Vastly more controversial are hypotheses about relatedness which are not supported by application of the comparative method. Scholars who attempt to probe deeper than the comparative method supports (for example, by trying to relate Indo-European to neighboring languages) are often accused of scholarly wishful thinking. The problem is that any two languages have a huge number of opportunities to resemble one another just by accident, so merely pointing out isolated resemblances has little evidentiary value. A famous example is the Persian word for "bad", which is pronounced (more or less) just like English "bad". It can be shown that the resemblance between these two words is completely accidental, and has nothing to do with the (rather remote) genetic connection between English and Persian. For further examples, see False cognate.

Since supporting distant genetic relationships is so difficult, and the methodology for finding and proving such relationships is not well established (in the way that the comparative method is), the field of locating remote relationships is riven with scholarly controversy. Nevertheless, the temptation to pursue remote relationships remains a powerful lure to many scholars--after all, Proto-Indo-European must have seemed a rather wild hypothesis to many when it was first proposed.

The ultimate in remote reconstruction is the recovery of a Proto-World language. Not all scholars believe that such a language even necessarily existed. Moreover, it is difficult to reconcile Proto-World with what we know about prehistory. Pat Ryan and Joseph H. Greenberg have suggested that people coming out of northeast Africa around 50,000 BC spoke Proto-World. But that would violate the rule that no relationships would be recognizable after 10,000 years. If all the languages of the world are related, this relationship must have somehow formed more recently. Additionally, it contradicts genetic evidence that suggests the first humans migrated from the Horn of Africa into Yemen, rather than across the Sinai peninsula.

Dené-Caucasian has also been postulated to include Na-Dené (North America), Sino-Tibetan, Ket (Siberia), Burushashki (Pakistan), Caucasian (Chechen, Dagestan languages), and Basque. This language family is extremely hypothetical.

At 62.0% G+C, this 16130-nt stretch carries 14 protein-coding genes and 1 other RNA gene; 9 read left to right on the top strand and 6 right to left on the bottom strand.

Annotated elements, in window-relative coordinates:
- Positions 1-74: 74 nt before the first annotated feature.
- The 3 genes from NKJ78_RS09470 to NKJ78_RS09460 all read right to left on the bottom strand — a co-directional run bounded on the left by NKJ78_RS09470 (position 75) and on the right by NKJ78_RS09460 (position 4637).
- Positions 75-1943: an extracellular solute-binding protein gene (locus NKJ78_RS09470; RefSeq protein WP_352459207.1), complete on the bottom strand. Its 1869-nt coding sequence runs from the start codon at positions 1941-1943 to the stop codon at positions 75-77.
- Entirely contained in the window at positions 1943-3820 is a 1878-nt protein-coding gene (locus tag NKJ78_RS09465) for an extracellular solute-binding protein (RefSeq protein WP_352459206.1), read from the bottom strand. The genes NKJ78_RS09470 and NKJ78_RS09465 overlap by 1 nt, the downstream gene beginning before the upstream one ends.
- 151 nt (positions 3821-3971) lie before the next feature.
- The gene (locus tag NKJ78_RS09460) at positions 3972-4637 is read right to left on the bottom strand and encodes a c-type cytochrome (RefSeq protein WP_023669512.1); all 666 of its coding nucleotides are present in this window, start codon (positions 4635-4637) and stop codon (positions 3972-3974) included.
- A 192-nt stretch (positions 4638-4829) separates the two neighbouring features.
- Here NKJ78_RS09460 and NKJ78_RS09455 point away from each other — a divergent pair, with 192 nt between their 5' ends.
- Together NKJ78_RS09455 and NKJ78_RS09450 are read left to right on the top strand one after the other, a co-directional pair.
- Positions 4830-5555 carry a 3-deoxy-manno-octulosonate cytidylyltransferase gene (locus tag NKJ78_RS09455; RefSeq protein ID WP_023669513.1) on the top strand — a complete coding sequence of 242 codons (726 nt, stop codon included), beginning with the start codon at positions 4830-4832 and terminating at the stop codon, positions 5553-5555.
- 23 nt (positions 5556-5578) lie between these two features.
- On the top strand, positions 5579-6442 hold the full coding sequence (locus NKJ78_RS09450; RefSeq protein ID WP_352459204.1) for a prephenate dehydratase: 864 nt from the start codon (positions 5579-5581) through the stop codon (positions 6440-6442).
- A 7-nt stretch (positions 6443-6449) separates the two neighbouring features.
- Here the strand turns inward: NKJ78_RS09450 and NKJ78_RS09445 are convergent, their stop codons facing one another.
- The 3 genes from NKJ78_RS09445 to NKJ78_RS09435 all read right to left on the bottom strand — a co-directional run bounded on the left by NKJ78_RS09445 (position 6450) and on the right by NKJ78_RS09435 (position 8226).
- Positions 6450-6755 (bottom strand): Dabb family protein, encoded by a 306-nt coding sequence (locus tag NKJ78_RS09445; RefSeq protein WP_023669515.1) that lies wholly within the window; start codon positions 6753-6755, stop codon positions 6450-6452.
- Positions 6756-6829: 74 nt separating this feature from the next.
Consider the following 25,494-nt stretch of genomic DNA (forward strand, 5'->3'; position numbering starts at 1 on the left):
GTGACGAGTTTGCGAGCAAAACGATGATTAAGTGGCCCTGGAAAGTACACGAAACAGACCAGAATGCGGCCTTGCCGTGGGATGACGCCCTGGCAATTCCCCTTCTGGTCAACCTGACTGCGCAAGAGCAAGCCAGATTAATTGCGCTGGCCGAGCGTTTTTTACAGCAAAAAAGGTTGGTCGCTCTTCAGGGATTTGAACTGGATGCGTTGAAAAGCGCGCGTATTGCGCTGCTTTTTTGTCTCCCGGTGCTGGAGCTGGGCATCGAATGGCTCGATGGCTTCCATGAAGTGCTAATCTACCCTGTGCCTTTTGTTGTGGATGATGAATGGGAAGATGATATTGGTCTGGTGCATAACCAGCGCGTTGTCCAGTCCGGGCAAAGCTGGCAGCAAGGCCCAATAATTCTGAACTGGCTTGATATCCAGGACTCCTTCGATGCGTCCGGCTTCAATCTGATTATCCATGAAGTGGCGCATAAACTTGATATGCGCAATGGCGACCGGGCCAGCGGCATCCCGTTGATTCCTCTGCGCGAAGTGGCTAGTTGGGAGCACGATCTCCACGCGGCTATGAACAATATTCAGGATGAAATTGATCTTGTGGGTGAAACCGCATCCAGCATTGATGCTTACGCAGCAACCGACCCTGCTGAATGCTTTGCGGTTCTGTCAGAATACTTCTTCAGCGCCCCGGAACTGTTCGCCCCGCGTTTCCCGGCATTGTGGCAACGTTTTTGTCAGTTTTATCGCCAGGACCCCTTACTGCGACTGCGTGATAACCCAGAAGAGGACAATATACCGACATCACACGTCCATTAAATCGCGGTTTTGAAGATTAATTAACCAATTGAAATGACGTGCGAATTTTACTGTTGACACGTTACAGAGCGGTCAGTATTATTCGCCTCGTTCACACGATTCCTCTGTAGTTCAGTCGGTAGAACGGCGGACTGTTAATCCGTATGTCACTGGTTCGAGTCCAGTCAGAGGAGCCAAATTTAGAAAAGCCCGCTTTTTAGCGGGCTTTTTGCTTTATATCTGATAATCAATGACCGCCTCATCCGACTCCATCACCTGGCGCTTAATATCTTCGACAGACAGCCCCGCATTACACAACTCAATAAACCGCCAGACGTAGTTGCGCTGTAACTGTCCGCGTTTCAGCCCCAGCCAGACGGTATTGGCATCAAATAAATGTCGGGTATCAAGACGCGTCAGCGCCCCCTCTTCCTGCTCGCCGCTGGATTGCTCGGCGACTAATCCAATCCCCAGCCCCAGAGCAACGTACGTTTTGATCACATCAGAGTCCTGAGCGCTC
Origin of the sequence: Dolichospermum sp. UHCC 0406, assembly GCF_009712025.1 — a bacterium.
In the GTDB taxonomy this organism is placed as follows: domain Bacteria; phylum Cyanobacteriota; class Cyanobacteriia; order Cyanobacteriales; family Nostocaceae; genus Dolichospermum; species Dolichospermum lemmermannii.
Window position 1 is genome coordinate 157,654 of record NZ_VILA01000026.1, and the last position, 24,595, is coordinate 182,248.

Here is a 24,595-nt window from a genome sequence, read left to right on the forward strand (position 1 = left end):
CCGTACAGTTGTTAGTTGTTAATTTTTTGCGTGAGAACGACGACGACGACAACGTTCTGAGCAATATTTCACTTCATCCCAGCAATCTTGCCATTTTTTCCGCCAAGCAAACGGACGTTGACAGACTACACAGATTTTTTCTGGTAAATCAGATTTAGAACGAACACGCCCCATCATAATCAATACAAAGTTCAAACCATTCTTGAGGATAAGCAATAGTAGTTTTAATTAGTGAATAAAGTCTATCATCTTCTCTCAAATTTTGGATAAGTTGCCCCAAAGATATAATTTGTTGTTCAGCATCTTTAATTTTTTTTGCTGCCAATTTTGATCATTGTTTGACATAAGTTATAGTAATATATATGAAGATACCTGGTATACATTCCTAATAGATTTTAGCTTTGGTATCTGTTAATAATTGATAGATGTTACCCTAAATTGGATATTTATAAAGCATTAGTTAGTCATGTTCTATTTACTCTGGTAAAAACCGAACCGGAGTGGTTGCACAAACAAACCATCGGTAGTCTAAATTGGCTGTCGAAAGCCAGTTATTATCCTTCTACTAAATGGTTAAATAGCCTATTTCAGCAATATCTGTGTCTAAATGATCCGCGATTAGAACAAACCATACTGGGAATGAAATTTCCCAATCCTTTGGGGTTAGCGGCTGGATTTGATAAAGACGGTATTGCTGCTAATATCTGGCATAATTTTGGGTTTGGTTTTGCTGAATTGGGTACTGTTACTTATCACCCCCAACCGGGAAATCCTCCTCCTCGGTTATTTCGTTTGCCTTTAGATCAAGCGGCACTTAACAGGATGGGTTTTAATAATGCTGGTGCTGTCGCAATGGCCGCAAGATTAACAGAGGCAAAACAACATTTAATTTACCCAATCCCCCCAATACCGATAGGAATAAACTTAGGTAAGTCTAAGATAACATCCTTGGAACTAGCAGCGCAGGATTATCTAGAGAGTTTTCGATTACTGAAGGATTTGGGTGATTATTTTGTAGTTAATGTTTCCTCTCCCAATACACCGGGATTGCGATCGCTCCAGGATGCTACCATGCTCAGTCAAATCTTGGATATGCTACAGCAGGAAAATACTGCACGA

The Nostratic hypothesis was proposed by a Dane named Holger Pedersen, in 1903. The hypothesis claims that the Nostratic grouping includes such widely ranging language families as Indo-European, Afro-Asiatic, Uralic, Altaic, Sumerian, Elamo-Dravidian, and Kartvelian. Others claim other sets of languages. Some have speculated that the Nostratics were refugees from a Black Sea Flood of around 5600 BC, and some think this is the origin of Noah's Flood from the Bible. However, linguists have reached no firm conclusion about the validity of the Nostratic hypothesis.

  • Afro-Asiatic includes Semitic languages, Egyptian, Berber, and various languages spoken around the Sahel of Africa such as Chadic, Hausa, Somali, and Fulani.
  • Uralic includes Finnish, Hungarian, and some languages around the Ural mountains such as Bashkir.
  • Altaic includes Turkish, Mongolian, Manchu, Kazakh, Uzbek, and other languages mostly spoken in Central Asia.
  • Elamo-Dravidian includes the extinct Elamite language of ancient southwestern Iran. Dravidian was probably spoken in the Indus Valley Civilization. Today its descendants are mostly spoken in South India. The connection between Elamite and Dravidian is extremely hypothetical, and Elamite has generally been considered to be unrelated to any other known language.